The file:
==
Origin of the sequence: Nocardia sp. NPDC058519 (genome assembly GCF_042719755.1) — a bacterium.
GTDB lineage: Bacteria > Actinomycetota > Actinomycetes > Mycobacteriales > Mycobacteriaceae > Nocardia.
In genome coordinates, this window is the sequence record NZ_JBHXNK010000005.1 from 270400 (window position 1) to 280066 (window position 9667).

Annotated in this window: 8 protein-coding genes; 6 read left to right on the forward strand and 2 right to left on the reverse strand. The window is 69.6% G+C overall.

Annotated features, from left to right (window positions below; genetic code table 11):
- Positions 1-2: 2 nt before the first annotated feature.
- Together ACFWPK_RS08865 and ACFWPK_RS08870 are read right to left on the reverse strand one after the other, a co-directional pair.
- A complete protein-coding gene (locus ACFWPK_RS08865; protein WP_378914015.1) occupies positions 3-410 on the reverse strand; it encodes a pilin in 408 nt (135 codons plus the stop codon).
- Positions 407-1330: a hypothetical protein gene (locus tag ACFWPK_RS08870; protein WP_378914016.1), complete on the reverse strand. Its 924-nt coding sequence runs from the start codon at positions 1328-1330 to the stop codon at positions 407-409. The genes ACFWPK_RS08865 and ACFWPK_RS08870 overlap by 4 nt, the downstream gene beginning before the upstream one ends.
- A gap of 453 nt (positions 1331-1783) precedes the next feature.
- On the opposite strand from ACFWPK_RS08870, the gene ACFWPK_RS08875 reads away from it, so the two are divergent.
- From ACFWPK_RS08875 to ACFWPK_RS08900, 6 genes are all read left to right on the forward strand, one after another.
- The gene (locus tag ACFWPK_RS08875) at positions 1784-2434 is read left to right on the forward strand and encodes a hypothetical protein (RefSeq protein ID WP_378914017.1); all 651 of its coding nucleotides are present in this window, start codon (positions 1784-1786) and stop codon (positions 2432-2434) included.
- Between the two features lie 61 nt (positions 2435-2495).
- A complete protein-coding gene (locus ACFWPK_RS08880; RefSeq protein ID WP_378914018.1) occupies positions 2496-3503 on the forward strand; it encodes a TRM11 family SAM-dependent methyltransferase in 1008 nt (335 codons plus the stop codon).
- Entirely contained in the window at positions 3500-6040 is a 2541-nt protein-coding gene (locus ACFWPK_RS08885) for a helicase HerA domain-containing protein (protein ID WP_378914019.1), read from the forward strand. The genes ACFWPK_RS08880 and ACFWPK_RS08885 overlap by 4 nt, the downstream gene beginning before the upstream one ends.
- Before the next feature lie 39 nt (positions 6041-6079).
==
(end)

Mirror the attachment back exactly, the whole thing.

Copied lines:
Origin of the sequence: Nocardia sp. NPDC058519 (genome assembly GCF_042719755.1) — a bacterium.
GTDB lineage: Bacteria > Actinomycetota > Actinomycetes > Mycobacteriales > Mycobacteriaceae > Nocardia.
In genome coordinates, this window is the sequence record NZ_JBHXNK010000005.1 from 270400 (window position 1) to 280066 (window position 9667).

Annotated in this window: 8 protein-coding genes; 6 read left to right on the forward strand and 2 right to left on the reverse strand. The window is 69.6% G+C overall.

Annotated features, from left to right (window positions below; genetic code table 11):
- Positions 1-2: 2 nt before the first annotated feature.
- Together ACFWPK_RS08865 and ACFWPK_RS08870 are read right to left on the reverse strand one after the other, a co-directional pair.
- A complete protein-coding gene (locus ACFWPK_RS08865; protein WP_378914015.1) occupies positions 3-410 on the reverse strand; it encodes a pilin in 408 nt (135 codons plus the stop codon).
- Positions 407-1330: a hypothetical protein gene (locus tag ACFWPK_RS08870; protein WP_378914016.1), complete on the reverse strand. Its 924-nt coding sequence runs from the start codon at positions 1328-1330 to the stop codon at positions 407-409. The genes ACFWPK_RS08865 and ACFWPK_RS08870 overlap by 4 nt, the downstream gene beginning before the upstream one ends.
- A gap of 453 nt (positions 1331-1783) precedes the next feature.
- On the opposite strand from ACFWPK_RS08870, the gene ACFWPK_RS08875 reads away from it, so the two are divergent.
- From ACFWPK_RS08875 to ACFWPK_RS08900, 6 genes are all read left to right on the forward strand, one after another.
- The gene (locus tag ACFWPK_RS08875) at positions 1784-2434 is read left to right on the forward strand and encodes a hypothetical protein (RefSeq protein ID WP_378914017.1); all 651 of its coding nucleotides are present in this window, start codon (positions 1784-1786) and stop codon (positions 2432-2434) included.
- Between the two features lie 61 nt (positions 2435-2495).
- A complete protein-coding gene (locus ACFWPK_RS08880; RefSeq protein ID WP_378914018.1) occupies positions 2496-3503 on the forward strand; it encodes a TRM11 family SAM-dependent methyltransferase in 1008 nt (335 codons plus the stop codon).
- Entirely contained in the window at positions 3500-6040 is a 2541-nt protein-coding gene (locus ACFWPK_RS08885) for a helicase HerA domain-containing protein (protein ID WP_378914019.1), read from the forward strand. The genes ACFWPK_RS08880 and ACFWPK_RS08885 overlap by 4 nt, the downstream gene beginning before the upstream one ends.
- Before the next feature lie 39 nt (positions 6041-6079).